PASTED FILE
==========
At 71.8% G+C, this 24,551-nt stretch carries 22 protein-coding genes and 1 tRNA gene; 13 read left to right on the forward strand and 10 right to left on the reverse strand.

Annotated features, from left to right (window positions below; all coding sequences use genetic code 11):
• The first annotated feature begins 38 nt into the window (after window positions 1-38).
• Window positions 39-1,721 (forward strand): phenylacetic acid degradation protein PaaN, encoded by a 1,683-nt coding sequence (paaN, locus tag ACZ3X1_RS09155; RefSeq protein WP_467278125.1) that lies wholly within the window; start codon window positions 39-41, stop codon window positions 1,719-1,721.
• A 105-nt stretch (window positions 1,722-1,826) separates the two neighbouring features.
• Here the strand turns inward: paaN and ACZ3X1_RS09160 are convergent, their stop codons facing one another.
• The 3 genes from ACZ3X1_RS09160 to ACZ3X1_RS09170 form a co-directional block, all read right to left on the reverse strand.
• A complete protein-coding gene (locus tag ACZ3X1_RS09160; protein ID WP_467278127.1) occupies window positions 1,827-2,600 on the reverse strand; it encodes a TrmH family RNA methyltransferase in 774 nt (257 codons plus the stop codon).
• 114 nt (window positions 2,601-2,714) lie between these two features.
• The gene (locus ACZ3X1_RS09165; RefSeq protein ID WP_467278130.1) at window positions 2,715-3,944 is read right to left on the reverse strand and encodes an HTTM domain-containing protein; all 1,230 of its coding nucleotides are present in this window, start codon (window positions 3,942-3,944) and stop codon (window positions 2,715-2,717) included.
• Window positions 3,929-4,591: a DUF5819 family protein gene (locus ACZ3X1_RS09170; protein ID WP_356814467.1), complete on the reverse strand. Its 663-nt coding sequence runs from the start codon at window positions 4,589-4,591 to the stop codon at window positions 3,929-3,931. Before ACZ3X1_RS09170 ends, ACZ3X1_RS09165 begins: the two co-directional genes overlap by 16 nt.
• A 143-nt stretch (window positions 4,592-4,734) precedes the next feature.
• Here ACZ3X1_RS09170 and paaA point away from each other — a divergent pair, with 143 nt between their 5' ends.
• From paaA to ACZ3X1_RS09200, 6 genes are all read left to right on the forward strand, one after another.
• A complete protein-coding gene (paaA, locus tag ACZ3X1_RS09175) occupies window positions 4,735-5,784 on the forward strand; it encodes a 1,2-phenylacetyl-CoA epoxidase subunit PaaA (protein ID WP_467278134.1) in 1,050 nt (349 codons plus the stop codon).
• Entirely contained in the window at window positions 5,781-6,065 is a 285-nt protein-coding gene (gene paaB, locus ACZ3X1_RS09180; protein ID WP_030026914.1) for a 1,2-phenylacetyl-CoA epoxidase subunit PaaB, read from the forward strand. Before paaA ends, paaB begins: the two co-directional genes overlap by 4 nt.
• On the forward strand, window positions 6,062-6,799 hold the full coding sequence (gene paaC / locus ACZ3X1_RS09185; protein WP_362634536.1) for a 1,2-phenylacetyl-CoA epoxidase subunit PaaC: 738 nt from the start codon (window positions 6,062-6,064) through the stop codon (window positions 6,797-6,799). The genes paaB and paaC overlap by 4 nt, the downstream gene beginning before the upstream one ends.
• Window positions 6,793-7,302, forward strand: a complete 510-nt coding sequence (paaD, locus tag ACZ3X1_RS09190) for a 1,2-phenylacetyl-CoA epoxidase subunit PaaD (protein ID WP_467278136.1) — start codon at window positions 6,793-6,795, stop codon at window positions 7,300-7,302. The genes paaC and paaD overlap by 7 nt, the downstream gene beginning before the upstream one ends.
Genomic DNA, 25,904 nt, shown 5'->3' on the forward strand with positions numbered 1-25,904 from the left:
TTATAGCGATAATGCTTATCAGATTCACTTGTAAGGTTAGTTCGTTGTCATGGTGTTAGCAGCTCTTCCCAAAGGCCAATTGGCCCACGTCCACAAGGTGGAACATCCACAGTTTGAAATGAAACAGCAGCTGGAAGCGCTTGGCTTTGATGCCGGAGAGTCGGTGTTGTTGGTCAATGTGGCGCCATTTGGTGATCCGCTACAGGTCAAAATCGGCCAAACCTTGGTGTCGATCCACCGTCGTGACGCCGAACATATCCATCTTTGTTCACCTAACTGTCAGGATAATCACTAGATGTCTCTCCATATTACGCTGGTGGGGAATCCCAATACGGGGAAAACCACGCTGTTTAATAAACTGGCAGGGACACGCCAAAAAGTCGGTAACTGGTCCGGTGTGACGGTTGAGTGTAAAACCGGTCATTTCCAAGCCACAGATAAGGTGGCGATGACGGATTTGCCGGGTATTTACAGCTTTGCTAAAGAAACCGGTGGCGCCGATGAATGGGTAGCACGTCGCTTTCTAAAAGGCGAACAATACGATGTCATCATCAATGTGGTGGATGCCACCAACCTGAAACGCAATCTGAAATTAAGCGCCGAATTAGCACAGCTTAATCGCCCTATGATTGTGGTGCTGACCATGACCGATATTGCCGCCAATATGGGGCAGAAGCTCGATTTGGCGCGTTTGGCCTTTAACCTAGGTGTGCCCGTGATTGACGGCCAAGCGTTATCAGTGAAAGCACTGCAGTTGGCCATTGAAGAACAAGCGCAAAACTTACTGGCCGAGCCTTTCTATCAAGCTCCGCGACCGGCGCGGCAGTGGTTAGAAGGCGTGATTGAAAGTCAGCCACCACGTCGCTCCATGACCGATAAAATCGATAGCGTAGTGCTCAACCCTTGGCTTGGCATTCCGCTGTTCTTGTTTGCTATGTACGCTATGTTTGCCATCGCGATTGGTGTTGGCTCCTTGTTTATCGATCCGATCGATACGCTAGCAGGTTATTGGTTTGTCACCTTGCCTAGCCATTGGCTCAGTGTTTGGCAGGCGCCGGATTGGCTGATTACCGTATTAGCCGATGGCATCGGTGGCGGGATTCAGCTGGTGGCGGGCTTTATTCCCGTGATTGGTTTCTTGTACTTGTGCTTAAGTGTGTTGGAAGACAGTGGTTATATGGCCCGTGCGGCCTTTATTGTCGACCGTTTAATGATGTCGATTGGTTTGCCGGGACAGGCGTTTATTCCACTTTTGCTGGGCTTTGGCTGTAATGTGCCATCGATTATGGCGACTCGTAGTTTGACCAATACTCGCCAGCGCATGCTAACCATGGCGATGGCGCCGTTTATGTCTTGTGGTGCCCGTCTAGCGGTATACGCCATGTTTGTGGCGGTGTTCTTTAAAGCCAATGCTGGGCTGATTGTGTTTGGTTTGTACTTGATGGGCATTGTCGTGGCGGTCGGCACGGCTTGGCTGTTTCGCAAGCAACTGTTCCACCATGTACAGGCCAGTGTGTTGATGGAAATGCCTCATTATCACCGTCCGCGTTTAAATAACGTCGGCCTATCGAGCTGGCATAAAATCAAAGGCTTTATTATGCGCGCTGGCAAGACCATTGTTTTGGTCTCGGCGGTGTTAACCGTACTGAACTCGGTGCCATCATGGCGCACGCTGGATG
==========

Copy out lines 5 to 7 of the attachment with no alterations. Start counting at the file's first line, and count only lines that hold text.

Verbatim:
• A 105-nt stretch (window positions 1,722-1,826) separates the two neighbouring features.
• Here the strand turns inward: paaN and ACZ3X1_RS09160 are convergent, their stop codons facing one another.
• The 3 genes from ACZ3X1_RS09160 to ACZ3X1_RS09170 form a co-directional block, all read right to left on the reverse strand.